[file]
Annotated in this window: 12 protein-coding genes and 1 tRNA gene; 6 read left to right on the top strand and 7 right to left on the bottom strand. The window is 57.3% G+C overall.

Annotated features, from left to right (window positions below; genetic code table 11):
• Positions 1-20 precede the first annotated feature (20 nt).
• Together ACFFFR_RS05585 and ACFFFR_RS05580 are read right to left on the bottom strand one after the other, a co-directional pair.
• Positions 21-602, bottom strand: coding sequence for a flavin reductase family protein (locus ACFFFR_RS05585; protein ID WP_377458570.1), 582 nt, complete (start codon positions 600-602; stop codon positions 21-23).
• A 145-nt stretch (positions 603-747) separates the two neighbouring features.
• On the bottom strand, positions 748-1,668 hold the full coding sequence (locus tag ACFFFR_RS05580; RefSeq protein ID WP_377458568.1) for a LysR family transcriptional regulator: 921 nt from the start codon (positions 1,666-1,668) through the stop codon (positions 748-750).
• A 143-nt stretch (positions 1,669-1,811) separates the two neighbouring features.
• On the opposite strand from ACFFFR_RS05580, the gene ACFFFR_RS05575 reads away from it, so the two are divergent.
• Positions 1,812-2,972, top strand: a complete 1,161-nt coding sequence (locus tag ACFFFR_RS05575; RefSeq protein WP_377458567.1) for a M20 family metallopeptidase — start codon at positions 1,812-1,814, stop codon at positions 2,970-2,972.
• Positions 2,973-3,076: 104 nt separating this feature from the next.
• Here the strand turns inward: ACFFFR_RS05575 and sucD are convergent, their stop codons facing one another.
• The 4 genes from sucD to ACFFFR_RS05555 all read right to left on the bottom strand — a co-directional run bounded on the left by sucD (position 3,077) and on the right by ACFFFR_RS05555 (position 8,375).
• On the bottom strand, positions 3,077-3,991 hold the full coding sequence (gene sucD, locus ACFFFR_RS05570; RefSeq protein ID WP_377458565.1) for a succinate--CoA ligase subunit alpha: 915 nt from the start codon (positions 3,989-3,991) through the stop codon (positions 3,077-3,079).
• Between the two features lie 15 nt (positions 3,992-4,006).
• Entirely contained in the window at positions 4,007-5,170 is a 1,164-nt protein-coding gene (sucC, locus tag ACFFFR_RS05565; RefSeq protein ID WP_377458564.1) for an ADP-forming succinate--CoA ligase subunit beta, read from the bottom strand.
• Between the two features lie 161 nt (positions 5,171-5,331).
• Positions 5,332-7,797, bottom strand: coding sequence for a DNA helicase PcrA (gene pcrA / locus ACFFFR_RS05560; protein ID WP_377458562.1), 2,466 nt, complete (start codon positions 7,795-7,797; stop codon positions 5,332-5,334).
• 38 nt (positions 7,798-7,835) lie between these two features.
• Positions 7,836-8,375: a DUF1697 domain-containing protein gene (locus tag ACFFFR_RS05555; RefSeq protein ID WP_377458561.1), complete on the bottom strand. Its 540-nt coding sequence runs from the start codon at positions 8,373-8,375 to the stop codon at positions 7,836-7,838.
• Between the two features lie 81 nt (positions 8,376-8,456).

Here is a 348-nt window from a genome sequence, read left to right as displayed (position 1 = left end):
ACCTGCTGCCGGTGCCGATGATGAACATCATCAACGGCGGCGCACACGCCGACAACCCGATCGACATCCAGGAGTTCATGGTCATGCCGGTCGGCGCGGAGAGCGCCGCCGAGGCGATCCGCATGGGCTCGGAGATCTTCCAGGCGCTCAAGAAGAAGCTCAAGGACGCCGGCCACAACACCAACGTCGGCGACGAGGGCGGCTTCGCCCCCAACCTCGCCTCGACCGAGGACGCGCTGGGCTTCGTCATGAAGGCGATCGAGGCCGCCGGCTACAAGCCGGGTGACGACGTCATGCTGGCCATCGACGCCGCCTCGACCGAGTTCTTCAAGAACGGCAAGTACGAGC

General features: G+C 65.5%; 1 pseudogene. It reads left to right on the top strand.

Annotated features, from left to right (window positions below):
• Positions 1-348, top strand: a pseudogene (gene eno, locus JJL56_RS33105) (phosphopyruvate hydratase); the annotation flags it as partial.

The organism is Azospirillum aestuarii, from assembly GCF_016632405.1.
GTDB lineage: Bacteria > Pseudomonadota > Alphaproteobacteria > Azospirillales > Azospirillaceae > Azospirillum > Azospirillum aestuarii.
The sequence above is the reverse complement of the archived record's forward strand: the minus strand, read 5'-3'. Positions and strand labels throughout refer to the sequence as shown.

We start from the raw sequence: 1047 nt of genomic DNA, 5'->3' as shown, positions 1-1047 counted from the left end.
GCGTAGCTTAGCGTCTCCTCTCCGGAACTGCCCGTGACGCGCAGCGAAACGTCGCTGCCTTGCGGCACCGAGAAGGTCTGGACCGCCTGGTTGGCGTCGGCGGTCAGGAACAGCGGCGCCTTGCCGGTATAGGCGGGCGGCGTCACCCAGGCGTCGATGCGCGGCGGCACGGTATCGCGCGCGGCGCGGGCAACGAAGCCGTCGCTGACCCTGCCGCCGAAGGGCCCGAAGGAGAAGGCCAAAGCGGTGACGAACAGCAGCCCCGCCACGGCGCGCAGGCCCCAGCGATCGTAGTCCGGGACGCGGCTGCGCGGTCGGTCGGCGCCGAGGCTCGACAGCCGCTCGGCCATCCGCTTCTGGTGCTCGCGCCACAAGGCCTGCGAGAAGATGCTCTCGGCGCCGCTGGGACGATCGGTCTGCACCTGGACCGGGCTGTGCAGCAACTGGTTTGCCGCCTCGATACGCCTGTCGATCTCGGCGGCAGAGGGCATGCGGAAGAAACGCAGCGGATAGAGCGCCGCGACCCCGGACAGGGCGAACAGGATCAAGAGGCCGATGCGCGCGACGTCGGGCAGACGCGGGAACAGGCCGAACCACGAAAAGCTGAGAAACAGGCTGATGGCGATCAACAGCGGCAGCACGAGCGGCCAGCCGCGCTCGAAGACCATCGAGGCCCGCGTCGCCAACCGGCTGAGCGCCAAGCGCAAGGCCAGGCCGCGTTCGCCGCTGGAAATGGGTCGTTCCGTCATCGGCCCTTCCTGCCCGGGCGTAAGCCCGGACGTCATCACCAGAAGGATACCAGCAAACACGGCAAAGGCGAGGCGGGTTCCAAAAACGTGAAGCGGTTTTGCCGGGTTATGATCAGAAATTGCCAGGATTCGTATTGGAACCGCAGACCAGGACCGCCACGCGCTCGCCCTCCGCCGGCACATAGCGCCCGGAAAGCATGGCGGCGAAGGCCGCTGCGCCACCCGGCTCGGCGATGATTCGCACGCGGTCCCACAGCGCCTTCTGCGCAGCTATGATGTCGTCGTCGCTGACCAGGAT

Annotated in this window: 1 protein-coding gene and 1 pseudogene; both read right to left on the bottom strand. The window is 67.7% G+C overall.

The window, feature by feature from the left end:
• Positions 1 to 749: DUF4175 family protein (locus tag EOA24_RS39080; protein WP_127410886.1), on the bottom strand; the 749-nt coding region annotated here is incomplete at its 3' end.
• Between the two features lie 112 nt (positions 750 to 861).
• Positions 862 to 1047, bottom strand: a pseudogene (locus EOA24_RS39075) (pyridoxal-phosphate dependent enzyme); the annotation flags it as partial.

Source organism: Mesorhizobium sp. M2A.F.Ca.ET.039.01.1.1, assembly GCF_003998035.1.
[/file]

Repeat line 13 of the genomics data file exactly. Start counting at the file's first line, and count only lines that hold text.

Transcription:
• The 4 genes from sucD to ACFFFR_RS05555 all read right to left on the bottom strand — a co-directional run bounded on the left by sucD (position 3,077) and on the right by ACFFFR_RS05555 (position 8,375).